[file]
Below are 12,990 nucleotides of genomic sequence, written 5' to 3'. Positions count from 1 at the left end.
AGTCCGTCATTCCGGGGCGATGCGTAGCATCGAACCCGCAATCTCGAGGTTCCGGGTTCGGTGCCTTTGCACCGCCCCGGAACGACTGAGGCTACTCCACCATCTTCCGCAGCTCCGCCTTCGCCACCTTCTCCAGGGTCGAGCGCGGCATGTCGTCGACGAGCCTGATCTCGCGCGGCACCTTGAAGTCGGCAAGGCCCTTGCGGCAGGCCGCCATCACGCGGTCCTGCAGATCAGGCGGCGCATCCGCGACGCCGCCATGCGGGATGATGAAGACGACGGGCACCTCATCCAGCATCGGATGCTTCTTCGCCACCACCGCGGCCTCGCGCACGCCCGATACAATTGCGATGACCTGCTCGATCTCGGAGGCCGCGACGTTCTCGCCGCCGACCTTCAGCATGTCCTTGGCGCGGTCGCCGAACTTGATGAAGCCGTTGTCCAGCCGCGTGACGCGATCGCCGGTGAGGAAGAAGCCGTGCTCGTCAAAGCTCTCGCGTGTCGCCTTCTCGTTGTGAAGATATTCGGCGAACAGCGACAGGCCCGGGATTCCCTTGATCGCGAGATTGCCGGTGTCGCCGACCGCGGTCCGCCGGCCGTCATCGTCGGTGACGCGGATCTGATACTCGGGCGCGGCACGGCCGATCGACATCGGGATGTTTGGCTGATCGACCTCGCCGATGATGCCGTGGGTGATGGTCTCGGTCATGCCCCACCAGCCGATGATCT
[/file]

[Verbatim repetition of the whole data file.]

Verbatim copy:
Below are 12,990 nucleotides of genomic sequence, written 5' to 3'. Positions count from 1 at the left end.
AGTCCGTCATTCCGGGGCGATGCGTAGCATCGAACCCGCAATCTCGAGGTTCCGGGTTCGGTGCCTTTGCACCGCCCCGGAACGACTGAGGCTACTCCACCATCTTCCGCAGCTCCGCCTTCGCCACCTTCTCCAGGGTCGAGCGCGGCATGTCGTCGACGAGCCTGATCTCGCGCGGCACCTTGAAGTCGGCAAGGCCCTTGCGGCAGGCCGCCATCACGCGGTCCTGCAGATCAGGCGGCGCATCCGCGACGCCGCCATGCGGGATGATGAAGACGACGGGCACCTCATCCAGCATCGGATGCTTCTTCGCCACCACCGCGGCCTCGCGCACGCCCGATACAATTGCGATGACCTGCTCGATCTCGGAGGCCGCGACGTTCTCGCCGCCGACCTTCAGCATGTCCTTGGCGCGGTCGCCGAACTTGATGAAGCCGTTGTCCAGCCGCGTGACGCGATCGCCGGTGAGGAAGAAGCCGTGCTCGTCAAAGCTCTCGCGTGTCGCCTTCTCGTTGTGAAGATATTCGGCGAACAGCGACAGGCCCGGGATTCCCTTGATCGCGAGATTGCCGGTGTCGCCGACCGCGGTCCGCCGGCCGTCATCGTCGGTGACGCGGATCTGATACTCGGGCGCGGCACGGCCGATCGACATCGGGATGTTTGGCTGATCGACCTCGCCGATGATGCCGTGGGTGATGGTCTCGGTCATGCCCCACCAGCCGATGATCT